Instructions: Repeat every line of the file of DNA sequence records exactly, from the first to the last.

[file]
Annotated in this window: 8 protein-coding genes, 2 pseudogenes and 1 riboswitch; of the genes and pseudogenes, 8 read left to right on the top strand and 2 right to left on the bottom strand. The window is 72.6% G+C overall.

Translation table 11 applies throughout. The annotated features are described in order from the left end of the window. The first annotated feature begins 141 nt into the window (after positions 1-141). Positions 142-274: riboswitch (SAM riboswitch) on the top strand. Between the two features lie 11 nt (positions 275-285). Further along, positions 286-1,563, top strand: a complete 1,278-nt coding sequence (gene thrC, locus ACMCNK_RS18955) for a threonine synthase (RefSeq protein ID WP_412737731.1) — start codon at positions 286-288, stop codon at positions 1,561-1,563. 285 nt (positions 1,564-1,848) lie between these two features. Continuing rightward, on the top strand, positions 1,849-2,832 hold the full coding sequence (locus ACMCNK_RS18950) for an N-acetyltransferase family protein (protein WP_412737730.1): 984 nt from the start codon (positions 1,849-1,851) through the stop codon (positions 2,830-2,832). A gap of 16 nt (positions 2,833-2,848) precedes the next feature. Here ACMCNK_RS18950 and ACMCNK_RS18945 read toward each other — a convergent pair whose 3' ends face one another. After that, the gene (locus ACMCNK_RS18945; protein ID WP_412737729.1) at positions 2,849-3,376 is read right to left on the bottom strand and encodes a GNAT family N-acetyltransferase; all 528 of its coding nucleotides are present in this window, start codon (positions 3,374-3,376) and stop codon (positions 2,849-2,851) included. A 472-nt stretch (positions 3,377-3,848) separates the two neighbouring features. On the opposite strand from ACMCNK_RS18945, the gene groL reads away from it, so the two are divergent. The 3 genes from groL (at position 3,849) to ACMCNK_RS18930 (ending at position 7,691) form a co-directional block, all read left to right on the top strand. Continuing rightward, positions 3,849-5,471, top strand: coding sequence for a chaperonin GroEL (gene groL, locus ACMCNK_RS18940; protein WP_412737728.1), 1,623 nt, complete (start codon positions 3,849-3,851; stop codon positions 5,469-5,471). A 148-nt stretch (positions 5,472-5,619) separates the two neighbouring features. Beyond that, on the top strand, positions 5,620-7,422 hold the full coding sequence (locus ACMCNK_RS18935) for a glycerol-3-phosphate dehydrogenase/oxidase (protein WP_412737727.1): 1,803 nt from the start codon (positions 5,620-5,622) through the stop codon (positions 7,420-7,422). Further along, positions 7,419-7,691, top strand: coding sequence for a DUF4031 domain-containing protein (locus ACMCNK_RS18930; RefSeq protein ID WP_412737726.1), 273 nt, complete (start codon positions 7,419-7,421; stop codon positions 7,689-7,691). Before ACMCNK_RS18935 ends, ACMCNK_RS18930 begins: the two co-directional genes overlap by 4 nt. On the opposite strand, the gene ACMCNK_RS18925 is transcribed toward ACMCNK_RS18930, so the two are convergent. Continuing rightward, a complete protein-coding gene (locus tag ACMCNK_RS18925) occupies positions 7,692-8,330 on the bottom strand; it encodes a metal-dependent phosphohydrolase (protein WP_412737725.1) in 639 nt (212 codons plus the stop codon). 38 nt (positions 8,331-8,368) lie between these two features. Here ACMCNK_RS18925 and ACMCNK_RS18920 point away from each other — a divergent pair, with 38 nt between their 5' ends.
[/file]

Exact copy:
Annotated in this window: 8 protein-coding genes, 2 pseudogenes and 1 riboswitch; of the genes and pseudogenes, 8 read left to right on the top strand and 2 right to left on the bottom strand. The window is 72.6% G+C overall.

Translation table 11 applies throughout. The annotated features are described in order from the left end of the window. The first annotated feature begins 141 nt into the window (after positions 1-141). Positions 142-274: riboswitch (SAM riboswitch) on the top strand. Between the two features lie 11 nt (positions 275-285). Further along, positions 286-1,563, top strand: a complete 1,278-nt coding sequence (gene thrC, locus ACMCNK_RS18955) for a threonine synthase (RefSeq protein ID WP_412737731.1) — start codon at positions 286-288, stop codon at positions 1,561-1,563. 285 nt (positions 1,564-1,848) lie between these two features. Continuing rightward, on the top strand, positions 1,849-2,832 hold the full coding sequence (locus ACMCNK_RS18950) for an N-acetyltransferase family protein (protein WP_412737730.1): 984 nt from the start codon (positions 1,849-1,851) through the stop codon (positions 2,830-2,832). A gap of 16 nt (positions 2,833-2,848) precedes the next feature. Here ACMCNK_RS18950 and ACMCNK_RS18945 read toward each other — a convergent pair whose 3' ends face one another. After that, the gene (locus ACMCNK_RS18945; protein ID WP_412737729.1) at positions 2,849-3,376 is read right to left on the bottom strand and encodes a GNAT family N-acetyltransferase; all 528 of its coding nucleotides are present in this window, start codon (positions 3,374-3,376) and stop codon (positions 2,849-2,851) included. A 472-nt stretch (positions 3,377-3,848) separates the two neighbouring features. On the opposite strand from ACMCNK_RS18945, the gene groL reads away from it, so the two are divergent. The 3 genes from groL (at position 3,849) to ACMCNK_RS18930 (ending at position 7,691) form a co-directional block, all read left to right on the top strand. Continuing rightward, positions 3,849-5,471, top strand: coding sequence for a chaperonin GroEL (gene groL, locus ACMCNK_RS18940; protein WP_412737728.1), 1,623 nt, complete (start codon positions 3,849-3,851; stop codon positions 5,469-5,471). A 148-nt stretch (positions 5,472-5,619) separates the two neighbouring features. Beyond that, on the top strand, positions 5,620-7,422 hold the full coding sequence (locus ACMCNK_RS18935) for a glycerol-3-phosphate dehydrogenase/oxidase (protein WP_412737727.1): 1,803 nt from the start codon (positions 5,620-5,622) through the stop codon (positions 7,420-7,422). Further along, positions 7,419-7,691, top strand: coding sequence for a DUF4031 domain-containing protein (locus ACMCNK_RS18930; RefSeq protein ID WP_412737726.1), 273 nt, complete (start codon positions 7,419-7,421; stop codon positions 7,689-7,691). Before ACMCNK_RS18935 ends, ACMCNK_RS18930 begins: the two co-directional genes overlap by 4 nt. On the opposite strand, the gene ACMCNK_RS18925 is transcribed toward ACMCNK_RS18930, so the two are convergent. Continuing rightward, a complete protein-coding gene (locus tag ACMCNK_RS18925) occupies positions 7,692-8,330 on the bottom strand; it encodes a metal-dependent phosphohydrolase (protein WP_412737725.1) in 639 nt (212 codons plus the stop codon). 38 nt (positions 8,331-8,368) lie between these two features. Here ACMCNK_RS18925 and ACMCNK_RS18920 point away from each other — a divergent pair, with 38 nt between their 5' ends.